The pharmaceutical industry has focused intensely on developing new treatments for AD, but it has been met with many setbacks over the past several years. Failures of major clinical trials have been seen with various therapeutic classes. In November 2016, Eli Lilly announced its monoclonal antibody (mAb) candidate solanezumab failed to meet its primary endpoint in the large phase 3 EXPEDITION-3 trial, and the company will not pursue the drug’s approval for treating mild AD.7 Prior to that, Pfizer’s bapineuzumab also failed in two phase 3 trials, which led that company to terminate all other ongoing studies.8 In September 2017, Axovant released negative topline results from its phase 3 trial evaluating intepirdine, a small-molecule therapy, and subsequently abandoned further development of this agent.9 This pattern highlights the complexity of this disease state, the difficulties associated with appropriate patient selection, and the appropriate timing of therapy.10
Despite this precedent, the pipeline of medications aiming to treat AD is robust as each company hopes to be the first to bring an effective therapy to market. Clinical trials are focusing both on treating the progression of AD and managing the symptoms associated with advanced dementia, such as agitation. Medications targeting AD management can be categorized as either small-molecule drugs or as larger, protein-based therapies. The following is a discussion, in no particular order, of several upcoming medications that are in late-phase development for AD.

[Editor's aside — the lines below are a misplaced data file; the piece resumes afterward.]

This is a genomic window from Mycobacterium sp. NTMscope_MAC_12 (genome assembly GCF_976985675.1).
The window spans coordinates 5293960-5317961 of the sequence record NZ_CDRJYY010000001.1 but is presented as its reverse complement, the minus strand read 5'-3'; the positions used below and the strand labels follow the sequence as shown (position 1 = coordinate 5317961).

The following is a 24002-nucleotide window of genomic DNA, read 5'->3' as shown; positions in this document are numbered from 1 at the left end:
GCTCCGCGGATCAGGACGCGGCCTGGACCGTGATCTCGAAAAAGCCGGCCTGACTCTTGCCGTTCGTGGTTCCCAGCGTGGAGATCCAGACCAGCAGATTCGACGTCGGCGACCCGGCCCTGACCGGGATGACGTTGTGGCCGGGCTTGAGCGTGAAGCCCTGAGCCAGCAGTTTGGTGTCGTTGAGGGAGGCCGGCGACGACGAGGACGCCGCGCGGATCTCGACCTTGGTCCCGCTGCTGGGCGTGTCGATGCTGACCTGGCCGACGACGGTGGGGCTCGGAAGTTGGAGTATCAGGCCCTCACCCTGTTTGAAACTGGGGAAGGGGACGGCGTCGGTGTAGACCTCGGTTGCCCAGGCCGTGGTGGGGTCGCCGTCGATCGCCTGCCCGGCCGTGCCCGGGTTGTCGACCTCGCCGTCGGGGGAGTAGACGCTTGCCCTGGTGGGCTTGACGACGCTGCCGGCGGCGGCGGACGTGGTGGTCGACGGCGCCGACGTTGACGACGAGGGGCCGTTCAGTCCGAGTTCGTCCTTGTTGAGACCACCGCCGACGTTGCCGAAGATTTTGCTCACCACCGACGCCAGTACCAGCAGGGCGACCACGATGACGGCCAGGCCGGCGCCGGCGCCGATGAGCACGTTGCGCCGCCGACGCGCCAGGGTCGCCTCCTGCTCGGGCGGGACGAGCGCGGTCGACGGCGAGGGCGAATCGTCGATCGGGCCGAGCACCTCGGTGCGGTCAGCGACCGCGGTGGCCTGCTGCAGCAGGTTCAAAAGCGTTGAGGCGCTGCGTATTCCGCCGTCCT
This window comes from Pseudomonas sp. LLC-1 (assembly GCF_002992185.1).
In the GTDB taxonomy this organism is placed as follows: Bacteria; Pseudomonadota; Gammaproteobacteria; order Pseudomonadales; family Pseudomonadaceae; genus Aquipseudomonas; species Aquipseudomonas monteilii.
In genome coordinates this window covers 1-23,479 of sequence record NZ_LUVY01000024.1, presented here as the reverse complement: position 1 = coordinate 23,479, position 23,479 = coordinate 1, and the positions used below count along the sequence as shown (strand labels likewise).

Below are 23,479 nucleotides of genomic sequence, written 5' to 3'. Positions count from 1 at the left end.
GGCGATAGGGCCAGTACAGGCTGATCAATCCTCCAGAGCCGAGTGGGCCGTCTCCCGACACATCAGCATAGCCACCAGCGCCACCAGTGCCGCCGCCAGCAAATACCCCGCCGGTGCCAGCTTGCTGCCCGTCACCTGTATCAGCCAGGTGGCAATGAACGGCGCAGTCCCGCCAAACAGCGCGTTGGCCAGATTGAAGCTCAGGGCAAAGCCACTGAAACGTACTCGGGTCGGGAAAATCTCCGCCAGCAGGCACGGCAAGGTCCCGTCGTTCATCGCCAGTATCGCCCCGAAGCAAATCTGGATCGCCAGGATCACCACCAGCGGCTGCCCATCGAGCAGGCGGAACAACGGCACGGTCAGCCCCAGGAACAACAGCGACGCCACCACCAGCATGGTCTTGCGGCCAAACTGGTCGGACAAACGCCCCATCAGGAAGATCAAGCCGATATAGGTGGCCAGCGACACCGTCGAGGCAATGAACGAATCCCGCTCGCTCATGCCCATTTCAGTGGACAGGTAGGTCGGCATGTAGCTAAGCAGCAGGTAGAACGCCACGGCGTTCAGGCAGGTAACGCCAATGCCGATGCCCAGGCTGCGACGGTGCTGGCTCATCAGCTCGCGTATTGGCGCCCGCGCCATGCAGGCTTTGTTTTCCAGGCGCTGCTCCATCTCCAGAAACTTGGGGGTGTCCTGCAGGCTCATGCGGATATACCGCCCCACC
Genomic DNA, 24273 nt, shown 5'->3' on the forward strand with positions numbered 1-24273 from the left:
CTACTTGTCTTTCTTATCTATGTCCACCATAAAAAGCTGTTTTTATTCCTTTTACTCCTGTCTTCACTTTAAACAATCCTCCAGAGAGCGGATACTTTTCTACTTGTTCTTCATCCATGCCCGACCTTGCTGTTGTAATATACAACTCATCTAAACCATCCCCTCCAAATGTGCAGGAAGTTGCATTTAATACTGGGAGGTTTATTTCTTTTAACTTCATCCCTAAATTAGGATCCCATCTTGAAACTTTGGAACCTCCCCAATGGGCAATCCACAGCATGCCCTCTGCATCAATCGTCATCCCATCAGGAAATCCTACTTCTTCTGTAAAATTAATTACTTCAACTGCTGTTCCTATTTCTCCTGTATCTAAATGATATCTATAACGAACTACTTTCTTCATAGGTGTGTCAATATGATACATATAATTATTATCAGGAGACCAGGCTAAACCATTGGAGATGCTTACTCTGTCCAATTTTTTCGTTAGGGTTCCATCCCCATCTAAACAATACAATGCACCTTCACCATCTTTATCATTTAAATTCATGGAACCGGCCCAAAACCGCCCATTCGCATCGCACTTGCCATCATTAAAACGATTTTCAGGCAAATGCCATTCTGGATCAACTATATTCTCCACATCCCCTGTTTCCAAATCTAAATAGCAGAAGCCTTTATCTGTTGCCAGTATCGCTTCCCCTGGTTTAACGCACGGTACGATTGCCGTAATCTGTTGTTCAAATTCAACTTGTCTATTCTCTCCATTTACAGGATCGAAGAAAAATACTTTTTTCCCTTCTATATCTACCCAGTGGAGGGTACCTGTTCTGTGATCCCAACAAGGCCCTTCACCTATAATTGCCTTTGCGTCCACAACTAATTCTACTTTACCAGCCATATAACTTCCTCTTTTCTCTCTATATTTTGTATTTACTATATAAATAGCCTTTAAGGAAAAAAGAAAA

Roche has two potential biological products coming to market—gantenerumab and crenezumab. Gantenerumab is a fully humanized mAb that works against Aβ fibrils in the brain and facilitates their clearance through cell-mediated responses.11 Clinical findings with gantenerumab have been mixed, and the SCARLET ROAD trial, which evaluated 797 patients with prodromal AD, was discontinued due to futility in its primary endpoint of change in clinical dementia rating (CDR). However, the trial suggested potential benefit in a subgroup analysis for patients who were likely to be fast progressors and received higher doses.12 Another phase 3 trial, MARGURITE ROAD, that was evaluating patients with mild disease has stopped recruiting patients and is continuing to monitor outcomes with no results yet reported. Based on the subgroup findings, additional phase 3 trials (GRADUATE 1 and 2) are being planned to evaluate higher doses of gantenerumab in patients with prodromal to mild AD.